PWA Your Ember App

Cross-posted from the 201 Created Blog

For EmberConf, we at 201 Created built a cutting-edge Ember mobile web app to serve as a convenient up-to-the-minute reference for the conference’s schedule. This month, I updated our schedule app for EmberFest and shared at the conference in Amsterdam how we achieved full PWA compliance when we built it. This blog post documents the same process in written form.

I’ll walk through the steps needed to take your Ember app out of the mobile browser and onto your users’ home screens. With added native platform support available just this year and the backing of the always-amazing Ember addon ecosystem, making your Ember app fully PWA-capable has never been easier or more worthwhile.

What is a PWA?

The PWA acronym stands for Progressive Web App, a term coined by Google to describe a category of web application that implements certain features that make the application excel on mobile devices. Google’s PWA Reference describes a PWA as having a few key characteristics:

  1. Reliable: PWAs load instantly, even in uncertain network conditions.
  2. Fast: PWAs respond quickly to user interaction.
  3. Engaging: PWAs feel like a natural app on the device with an immersive user experience.

By implementing PWA features, we have the chance to earn a place on our user’s home screen, providing an experience that feels more native to the device.

Browser to Home Screen

Why implement a PWA?

There are many reasons that developers choose to build a mobile-friendly web app. Maybe you’re trying to reach the greatest number of users with the lowest investment. Maybe the use case of your app is not something your users need regular daily access to, so they aren’t typically motivated to install a native app. Maybe you do offer a native mobile app, but also want to ensure that your mobile web experience also excels for users who don’t install it. Whatever your reason, implementing PWA features makes your mobile web app better for even more use cases.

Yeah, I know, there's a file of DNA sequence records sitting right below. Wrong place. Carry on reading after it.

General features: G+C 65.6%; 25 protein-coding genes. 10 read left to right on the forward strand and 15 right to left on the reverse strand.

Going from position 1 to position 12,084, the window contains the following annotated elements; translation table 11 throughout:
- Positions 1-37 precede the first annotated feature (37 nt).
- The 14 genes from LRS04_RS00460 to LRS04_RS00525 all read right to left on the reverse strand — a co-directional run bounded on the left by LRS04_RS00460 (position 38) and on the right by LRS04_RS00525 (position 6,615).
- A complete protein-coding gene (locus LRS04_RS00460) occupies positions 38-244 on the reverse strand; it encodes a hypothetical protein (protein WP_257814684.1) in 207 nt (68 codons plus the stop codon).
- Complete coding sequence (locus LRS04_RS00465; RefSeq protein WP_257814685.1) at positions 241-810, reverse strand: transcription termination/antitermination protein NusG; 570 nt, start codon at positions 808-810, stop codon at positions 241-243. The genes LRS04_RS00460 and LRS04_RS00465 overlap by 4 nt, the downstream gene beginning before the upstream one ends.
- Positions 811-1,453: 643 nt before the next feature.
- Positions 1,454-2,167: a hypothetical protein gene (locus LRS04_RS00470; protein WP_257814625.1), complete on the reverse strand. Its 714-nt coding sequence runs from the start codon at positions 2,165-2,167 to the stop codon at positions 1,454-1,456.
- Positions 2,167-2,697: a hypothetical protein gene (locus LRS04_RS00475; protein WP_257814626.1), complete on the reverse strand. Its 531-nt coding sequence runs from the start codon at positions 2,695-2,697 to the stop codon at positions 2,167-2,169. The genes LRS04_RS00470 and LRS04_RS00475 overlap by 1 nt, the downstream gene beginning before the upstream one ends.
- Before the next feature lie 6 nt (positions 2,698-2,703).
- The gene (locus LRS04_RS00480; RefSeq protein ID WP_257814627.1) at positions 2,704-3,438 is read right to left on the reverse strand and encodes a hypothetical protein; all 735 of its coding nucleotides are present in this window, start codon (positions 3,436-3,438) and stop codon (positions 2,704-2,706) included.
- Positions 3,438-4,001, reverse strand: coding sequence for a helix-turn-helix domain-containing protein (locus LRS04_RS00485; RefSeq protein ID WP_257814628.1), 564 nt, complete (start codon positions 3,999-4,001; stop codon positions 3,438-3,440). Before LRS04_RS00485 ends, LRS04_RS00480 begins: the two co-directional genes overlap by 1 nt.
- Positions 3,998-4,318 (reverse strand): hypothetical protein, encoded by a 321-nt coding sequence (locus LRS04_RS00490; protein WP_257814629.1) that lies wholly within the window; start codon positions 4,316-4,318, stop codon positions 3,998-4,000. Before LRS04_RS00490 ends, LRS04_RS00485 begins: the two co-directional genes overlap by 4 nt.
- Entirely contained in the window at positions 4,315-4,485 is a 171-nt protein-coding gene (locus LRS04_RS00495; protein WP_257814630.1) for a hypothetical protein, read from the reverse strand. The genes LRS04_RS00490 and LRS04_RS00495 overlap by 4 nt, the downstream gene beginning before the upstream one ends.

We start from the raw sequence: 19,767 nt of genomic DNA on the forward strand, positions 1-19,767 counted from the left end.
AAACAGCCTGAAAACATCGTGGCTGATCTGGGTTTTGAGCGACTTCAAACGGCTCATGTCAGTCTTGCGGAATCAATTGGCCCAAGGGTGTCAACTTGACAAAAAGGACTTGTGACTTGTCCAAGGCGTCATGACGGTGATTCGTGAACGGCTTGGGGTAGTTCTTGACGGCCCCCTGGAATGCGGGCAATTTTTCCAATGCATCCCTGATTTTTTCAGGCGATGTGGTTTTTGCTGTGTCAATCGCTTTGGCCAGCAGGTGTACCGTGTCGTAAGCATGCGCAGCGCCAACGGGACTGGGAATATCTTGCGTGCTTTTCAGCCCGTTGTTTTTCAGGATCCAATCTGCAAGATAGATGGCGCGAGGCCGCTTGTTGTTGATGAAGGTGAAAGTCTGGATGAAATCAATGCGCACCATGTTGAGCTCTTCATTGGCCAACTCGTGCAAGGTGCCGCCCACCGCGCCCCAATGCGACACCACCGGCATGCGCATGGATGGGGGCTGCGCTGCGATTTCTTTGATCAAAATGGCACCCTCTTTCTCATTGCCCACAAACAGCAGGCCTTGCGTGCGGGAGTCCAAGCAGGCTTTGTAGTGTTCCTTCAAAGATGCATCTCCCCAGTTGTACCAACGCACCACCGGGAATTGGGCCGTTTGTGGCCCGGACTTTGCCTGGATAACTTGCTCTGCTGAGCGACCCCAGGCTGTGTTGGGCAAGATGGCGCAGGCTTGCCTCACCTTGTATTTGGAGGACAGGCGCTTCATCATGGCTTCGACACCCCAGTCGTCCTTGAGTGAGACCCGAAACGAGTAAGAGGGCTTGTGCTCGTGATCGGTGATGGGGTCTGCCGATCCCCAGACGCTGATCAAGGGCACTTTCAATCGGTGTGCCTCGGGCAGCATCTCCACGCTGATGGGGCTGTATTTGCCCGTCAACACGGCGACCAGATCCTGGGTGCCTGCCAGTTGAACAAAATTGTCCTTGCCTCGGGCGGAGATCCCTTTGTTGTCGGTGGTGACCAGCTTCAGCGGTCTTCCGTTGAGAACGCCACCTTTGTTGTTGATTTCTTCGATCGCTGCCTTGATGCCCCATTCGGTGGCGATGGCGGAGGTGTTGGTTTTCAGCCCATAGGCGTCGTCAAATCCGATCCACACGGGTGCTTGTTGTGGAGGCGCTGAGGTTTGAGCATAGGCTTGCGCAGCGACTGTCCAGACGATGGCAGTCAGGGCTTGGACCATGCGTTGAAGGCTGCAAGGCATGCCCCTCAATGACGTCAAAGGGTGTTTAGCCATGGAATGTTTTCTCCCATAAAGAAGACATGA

Just like when we implement web accessibility features, PWA features don’t only benefit users who choose to install the app to their home screen.

PWA Tweet

How do I implement PWA in my Ember app?

The first thing we need when we seek to achieve PWA compliance is a tool to guide our development and let us know when we’ve achieved our goal. Google provides the Lighthouse tool to audit our PWA compliance. Originally published as a Chrome browser extension, Lighthouse is now available right inside the Chrome DevTools under the “Audits” tab:

Lighthouse in Chrome DevTools